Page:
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What Do Investors Know?

Here’s a letter that I sent yesterday to the Washington Post in response to this report on Congress’s refusal to renew the President’s fast-track authority to negotiate trade agreements.

Dear Editor:

It is unfortunate that Congress refuses to renew the President’s fast-track trade authority (“End Nears for Era of Presidential Trade Authority,” June 30).   And it is insulting for protectionists, such as Kevin Kearns, to justify this refusal with the argument that freer trade has encouraged “footloose multinational companies” to flee the U.S. for “penny-wage, regulation-free foreign production sites like Mexico and China.”

The facts are difficult to square with this claim.  In 2006, per-capita foreign direct investment in Mexico was $174; in the U.S. it was $612 – three and a half times as much as in Mexico.  2006 figures for China are unavailable, but in 2005 per-capita FDI in that country was just shy of $60 – less than one-tenth of 2006 per capita FDI for the U.S.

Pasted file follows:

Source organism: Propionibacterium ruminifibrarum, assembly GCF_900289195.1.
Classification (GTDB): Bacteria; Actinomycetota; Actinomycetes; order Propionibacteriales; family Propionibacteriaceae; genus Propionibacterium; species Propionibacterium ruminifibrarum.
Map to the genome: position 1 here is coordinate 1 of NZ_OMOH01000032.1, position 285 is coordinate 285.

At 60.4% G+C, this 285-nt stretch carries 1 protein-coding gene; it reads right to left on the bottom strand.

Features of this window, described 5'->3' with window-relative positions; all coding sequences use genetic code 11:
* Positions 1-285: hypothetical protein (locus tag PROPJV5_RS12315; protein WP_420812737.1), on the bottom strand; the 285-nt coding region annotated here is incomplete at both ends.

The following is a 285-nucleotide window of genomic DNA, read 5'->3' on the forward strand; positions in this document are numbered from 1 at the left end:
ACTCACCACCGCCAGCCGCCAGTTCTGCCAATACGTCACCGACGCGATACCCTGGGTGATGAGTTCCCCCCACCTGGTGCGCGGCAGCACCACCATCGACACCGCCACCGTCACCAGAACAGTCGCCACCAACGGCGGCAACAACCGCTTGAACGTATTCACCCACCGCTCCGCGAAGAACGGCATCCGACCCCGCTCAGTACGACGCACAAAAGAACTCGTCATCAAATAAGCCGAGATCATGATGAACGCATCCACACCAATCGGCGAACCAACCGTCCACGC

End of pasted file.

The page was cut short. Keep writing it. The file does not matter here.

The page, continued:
Donald J. Boudreaux
George Mason University

Note also this fact reported by UNCTAD (which I did not have room to include in my letter):

Two-thirds of FDI flows in 2006, at US$ 800 billion, were to developed countries (up from three-fifths in 2005). This represents an exceptional 48 per cent estimated increase over the US$ 542 billion flows into developed countries in 2005.

If high-wage, developed countries are less attractive places to earn profits than are low-wage, developing countries, investors worldwide have yet to learn this alleged fact.